Pure-Lex anti-snoring pillow [Photo provided by Pure-Lex]
The so-called “sleep tech” market, a combination of sleep and technology to improve a person’s sleeping pattern, is growing in popularity and anti-snoring, sleep apnea pillows fitted with artificial intelligence technology are emerging as a “blue chips.”
There are currently three startups that have introduced pillow products incorporating AI technology - Pure-Lex, 10minds Co. and Maetel, according to the industry on Wednesday. Expectations are high that these companies will be competitive on the global stage as foreign countries are also looking closely at their technologies.
Pure-Lex, a South Korean startup engaged in healthcare business, started selling in October a pillow that’s linked to a palm-sized device fitted with AI software that deep-learns breathing data during sleep. If a user, who has snoring or sleep apnea symptoms, sleeps with the device near the pillow, it adjusts its height and size with an airbag and turns the user’s head to the side to secure an airway.
According to Global Market Insights Inc., a global market research and consulting service provider, the global sleep tech market, which was worth $11 billion in 2019, is expected to grow to $32.1 billion by 2026.
Pure-Lex and 10minds products have AI software devices on the external of their pillows, while Maetel products have them inside. A sensor detects not only the sound of snoring but also when breathing temporary stops due to sleep apnea as the AI software deep-learns the breathing data of a sleeping person.
“The ‘Smart Motion Snoring Pillow PU-5000‘ is fitted with four types of sensors to accurately measure the pulse, movement and pressure of sleepers,” said Kim Kyung-soo, chief executive officer of Pure-Lex. “We are continuously upgrading the software so that the performance will continue to improve.”
[Photo provided by 10minds]
According to Pure-Lex, clinical tests show that the pillow, reduced the snoring intensity and sound of sleepers by 71 percent and reduced the frequency of sleep apnea by more than 50 percent. As the company has joined hands with U.S. tech company Nvidia Corp. to advance the software, the performance of pillows scheduled to be released within this year is expected to improve further.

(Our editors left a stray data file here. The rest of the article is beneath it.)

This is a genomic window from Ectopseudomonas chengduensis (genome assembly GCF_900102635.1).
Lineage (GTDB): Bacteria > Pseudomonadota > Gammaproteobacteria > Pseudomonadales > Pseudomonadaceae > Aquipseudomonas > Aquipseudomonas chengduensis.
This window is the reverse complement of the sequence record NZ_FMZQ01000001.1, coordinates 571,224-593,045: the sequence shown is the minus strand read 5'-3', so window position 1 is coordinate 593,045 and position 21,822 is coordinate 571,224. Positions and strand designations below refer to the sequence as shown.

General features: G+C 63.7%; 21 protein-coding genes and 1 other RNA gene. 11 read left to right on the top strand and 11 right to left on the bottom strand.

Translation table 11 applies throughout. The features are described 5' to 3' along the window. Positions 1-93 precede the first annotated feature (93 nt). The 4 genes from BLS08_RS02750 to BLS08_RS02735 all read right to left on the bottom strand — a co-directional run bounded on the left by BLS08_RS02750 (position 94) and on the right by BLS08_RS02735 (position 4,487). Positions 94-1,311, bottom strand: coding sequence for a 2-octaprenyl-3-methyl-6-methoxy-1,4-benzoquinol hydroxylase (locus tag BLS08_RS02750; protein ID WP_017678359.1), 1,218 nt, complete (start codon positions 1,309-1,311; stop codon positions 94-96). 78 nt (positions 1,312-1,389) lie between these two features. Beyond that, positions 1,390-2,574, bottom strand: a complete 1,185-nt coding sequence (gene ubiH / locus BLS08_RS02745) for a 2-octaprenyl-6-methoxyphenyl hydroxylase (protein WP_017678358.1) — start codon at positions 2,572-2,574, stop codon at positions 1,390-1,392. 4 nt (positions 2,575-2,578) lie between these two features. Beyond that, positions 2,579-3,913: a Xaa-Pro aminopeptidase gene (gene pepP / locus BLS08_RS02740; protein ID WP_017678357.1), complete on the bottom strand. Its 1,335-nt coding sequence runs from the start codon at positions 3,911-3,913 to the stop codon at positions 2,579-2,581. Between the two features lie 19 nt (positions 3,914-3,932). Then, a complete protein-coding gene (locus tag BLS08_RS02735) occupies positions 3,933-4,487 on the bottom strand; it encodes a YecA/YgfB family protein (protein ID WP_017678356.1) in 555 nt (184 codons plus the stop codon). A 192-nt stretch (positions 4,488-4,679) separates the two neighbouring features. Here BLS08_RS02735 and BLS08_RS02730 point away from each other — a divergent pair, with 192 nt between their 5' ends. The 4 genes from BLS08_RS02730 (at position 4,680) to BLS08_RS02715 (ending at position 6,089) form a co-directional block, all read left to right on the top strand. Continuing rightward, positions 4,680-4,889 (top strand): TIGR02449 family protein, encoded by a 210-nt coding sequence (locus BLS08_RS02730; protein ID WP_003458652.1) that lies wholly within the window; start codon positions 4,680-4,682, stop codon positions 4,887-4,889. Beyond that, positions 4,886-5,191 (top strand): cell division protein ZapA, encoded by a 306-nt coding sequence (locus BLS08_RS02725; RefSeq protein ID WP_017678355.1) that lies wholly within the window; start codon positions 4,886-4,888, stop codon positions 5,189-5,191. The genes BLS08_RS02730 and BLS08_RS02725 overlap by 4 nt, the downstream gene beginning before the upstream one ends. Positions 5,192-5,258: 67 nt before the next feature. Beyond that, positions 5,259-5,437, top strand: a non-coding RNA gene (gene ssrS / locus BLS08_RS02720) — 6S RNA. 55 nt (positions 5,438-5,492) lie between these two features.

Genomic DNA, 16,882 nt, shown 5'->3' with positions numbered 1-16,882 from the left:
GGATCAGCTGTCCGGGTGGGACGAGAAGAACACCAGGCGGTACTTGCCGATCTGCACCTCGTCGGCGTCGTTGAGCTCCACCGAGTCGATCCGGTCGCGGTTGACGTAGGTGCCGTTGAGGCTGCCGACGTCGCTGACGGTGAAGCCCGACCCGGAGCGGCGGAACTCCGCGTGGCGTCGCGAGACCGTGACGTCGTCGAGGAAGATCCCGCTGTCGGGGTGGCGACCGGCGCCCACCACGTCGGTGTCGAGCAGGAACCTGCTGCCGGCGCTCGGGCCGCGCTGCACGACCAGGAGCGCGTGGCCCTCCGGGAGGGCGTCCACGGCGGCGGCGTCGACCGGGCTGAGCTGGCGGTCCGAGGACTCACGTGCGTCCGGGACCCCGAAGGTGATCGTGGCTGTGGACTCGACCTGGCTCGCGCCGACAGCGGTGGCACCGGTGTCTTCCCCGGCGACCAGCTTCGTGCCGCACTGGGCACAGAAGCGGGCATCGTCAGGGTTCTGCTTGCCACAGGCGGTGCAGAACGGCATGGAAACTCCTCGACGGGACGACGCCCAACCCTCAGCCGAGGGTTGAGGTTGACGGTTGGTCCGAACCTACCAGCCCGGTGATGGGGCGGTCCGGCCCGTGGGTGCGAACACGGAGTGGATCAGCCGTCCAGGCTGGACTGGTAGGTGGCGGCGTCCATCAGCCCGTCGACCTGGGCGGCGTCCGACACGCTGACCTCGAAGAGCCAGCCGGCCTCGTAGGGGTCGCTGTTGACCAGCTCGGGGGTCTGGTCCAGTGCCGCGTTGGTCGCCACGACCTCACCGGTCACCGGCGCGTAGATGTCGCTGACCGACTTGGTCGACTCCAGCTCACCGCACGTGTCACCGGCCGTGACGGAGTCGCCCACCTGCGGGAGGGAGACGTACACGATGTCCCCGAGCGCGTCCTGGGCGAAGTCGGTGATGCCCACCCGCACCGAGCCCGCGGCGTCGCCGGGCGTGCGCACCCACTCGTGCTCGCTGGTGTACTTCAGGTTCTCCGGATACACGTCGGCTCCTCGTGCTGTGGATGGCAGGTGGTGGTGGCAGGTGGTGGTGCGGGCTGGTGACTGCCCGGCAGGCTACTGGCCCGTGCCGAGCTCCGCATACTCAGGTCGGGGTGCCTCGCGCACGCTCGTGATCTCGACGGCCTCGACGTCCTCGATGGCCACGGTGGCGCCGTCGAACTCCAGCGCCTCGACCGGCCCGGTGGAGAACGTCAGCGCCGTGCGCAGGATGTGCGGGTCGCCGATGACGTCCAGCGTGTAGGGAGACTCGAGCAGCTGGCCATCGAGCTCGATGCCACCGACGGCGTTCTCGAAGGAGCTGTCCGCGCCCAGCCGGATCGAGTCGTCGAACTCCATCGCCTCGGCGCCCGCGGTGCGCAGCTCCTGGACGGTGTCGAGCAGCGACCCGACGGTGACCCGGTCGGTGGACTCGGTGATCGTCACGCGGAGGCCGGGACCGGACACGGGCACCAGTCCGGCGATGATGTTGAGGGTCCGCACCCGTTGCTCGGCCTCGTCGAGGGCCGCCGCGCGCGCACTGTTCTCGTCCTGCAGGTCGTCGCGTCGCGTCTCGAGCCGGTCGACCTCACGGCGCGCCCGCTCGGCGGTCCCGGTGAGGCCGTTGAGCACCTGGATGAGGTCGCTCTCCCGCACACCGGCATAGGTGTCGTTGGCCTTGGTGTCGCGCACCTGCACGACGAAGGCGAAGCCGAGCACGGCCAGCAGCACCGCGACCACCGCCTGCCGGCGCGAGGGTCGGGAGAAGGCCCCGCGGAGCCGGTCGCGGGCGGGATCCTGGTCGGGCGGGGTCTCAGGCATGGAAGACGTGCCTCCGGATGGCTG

“We are pushing to connect with Nvidia’s AI platform for more accurate analysis,” Kim said. “We are going through the clinical tests of these pillows to obtain the first medical device certification in South Korea.”
10minds’ “Motion Pillow” is also attracting attention for its high performance and quality. Motion Pillow, launched in 2021, won the CES Innovation Award three times at the U.S. International Consumer Electronics Show (CES) that year, in 2022 and this year. This pillow consists of an AI motion system that analyzes snoring and activates an airbag; an acoustic sensor that receives snoring sounds; and a pressure sensor that detects the position of the head. An app has also been added to manage sleep data.
“Users can monitor their sleep not only through sleep data but also through weekly, monthly and annual data,” said an official from 10minds.
According to 10minds, a user test, conducted with a leading domestic sleep research institute to prove the pillow’s performance, shows that 93.7 percent of that tested the product experienced snoring reduction, and the reduction rate confirmed through sleep polysomnography was 44.4 percent on average.
Maetel’s “ZEREMA,” first released in 2021, is also receiving much attention. ZEREMA can raise and lower its height by up to 15 centimeters with an air cushion both automatically and manually. The height can be adjusted in up to six steps until the head gets tilted. When the snoring stops, it returns to the original set height. Some observers, however, raised concerns about electromagnetic waves that might come from the AI processor inside the pillow.
By Kim Si-gyun and Yoon Yeon-hae
[ⓒ Pulse by Maeil Business Newspaper & mk.co.kr, All rights reserved]